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of the tenure period the deficit to gdp ratio would be under 1%. succumbing you would solve the deficit problem. estimate under 1%? the percentage of your debt as the deficit to the gdp. the deficit to gdp. a deficit to gdp. now, we don't want to get there that we. the same way we don't want to go over the fiscal cliff. in other words, the fiscal cliff is a big austerity. we get $7 trillion in the deficit reduction over the last ten years. but you don't do it the way we want to do it. when it comes to the baseline, we have to work together as part of an agreement to get the right baseline but that doesn't mean it is not for real world deficit reduction. it is. does it mean that it's better than the current law? maybe not. but there is an agreement that in the fiscal cliff is not the best way. >> we could add the baseline. the deficit to gdp. >> you said the deficit. >> you look at the current line baseline and get under 1% of deficit to gdp. >> seven years and 7 trillion of debt reduction. if anybody wants to read more about, please look at that space on what it takes. i thank you all for being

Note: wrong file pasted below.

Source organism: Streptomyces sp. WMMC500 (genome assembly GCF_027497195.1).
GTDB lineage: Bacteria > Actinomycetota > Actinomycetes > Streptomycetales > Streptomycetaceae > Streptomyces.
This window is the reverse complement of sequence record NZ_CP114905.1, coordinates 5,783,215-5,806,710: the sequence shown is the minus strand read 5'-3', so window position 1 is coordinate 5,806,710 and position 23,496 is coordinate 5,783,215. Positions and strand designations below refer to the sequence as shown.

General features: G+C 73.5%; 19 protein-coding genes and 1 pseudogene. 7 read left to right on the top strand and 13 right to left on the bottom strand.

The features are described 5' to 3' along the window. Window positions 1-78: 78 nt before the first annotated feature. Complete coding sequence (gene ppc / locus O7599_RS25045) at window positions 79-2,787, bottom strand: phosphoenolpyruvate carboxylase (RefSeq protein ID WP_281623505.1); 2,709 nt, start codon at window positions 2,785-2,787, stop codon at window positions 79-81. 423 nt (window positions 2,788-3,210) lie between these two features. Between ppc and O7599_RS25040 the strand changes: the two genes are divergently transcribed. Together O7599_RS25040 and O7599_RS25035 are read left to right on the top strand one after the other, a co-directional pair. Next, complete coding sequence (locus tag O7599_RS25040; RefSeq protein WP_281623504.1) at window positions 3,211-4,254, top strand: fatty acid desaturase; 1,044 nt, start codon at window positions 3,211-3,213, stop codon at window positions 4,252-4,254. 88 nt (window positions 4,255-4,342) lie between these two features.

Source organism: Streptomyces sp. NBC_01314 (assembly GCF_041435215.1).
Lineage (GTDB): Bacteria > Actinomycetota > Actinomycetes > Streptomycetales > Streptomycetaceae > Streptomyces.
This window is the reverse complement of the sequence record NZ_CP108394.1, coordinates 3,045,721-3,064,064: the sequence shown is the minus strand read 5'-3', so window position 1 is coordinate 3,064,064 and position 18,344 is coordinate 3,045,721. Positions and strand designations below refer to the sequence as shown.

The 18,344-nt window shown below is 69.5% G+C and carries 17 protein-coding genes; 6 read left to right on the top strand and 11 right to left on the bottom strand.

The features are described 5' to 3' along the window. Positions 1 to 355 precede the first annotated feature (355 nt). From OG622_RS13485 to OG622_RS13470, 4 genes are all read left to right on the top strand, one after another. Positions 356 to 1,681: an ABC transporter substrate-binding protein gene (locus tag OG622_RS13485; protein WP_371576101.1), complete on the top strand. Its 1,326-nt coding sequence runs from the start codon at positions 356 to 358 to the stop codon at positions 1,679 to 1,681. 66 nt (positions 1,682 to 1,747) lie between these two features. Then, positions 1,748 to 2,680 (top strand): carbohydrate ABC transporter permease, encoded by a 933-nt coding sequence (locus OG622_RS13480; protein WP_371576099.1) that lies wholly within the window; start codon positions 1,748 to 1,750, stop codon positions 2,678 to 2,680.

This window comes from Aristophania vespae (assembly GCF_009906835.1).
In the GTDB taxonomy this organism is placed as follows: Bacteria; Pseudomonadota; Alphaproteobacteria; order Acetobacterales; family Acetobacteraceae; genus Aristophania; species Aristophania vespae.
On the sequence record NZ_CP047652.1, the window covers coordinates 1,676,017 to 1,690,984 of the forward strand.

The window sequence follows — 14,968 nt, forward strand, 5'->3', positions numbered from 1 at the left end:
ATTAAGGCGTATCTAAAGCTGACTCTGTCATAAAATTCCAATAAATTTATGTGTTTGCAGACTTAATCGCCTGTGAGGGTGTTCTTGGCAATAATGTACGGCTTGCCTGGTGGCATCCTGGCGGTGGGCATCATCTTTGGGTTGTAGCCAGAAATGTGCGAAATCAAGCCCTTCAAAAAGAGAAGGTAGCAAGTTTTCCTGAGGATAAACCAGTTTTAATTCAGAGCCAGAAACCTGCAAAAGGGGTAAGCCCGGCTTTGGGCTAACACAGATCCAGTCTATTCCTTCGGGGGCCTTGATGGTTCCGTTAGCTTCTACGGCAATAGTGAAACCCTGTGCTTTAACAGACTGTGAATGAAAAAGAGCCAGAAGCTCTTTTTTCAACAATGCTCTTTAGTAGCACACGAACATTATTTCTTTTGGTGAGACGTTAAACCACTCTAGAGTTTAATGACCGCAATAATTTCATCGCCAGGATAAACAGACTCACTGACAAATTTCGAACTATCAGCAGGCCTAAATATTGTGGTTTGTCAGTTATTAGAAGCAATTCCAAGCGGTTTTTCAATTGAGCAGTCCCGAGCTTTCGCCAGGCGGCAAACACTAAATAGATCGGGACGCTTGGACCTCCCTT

. [ screaming ] oh grover! electric deficit boogaloo. 29 minutes after the hour. right back on "the stephanie miller show." >> wow! i've never seen anything like this. >> when disaster strikes sometimes the only way out is to look within. current tv digs deep into the determination and escape. "trapped" experience the drama. back to back to back. >> hold on mates! >> catch the "trapped" mini-marathon saturday starting at 1 eastern. on current tv. rich, chewy caramel rolled up in smooth milk chocolate. don't forget about that payroll meeting. rolo.get your smooth on. also in minis. get irresistibly clean and fresh carpets in your home with resolve deep clean powder. the moist powder removes three times more dirt than vacuuming alone while neutralizing odors for a clean you can see, smell and really enjoy. don't just vacuum clean. resolve clean. [ singing christmas carols in background ] aunt sally's singing again. it's a tradition honey. [ singing christmas carols ] mmmm. [ female announcer ] make new traditions with pillsbury grands! cinnamon rolls. [ f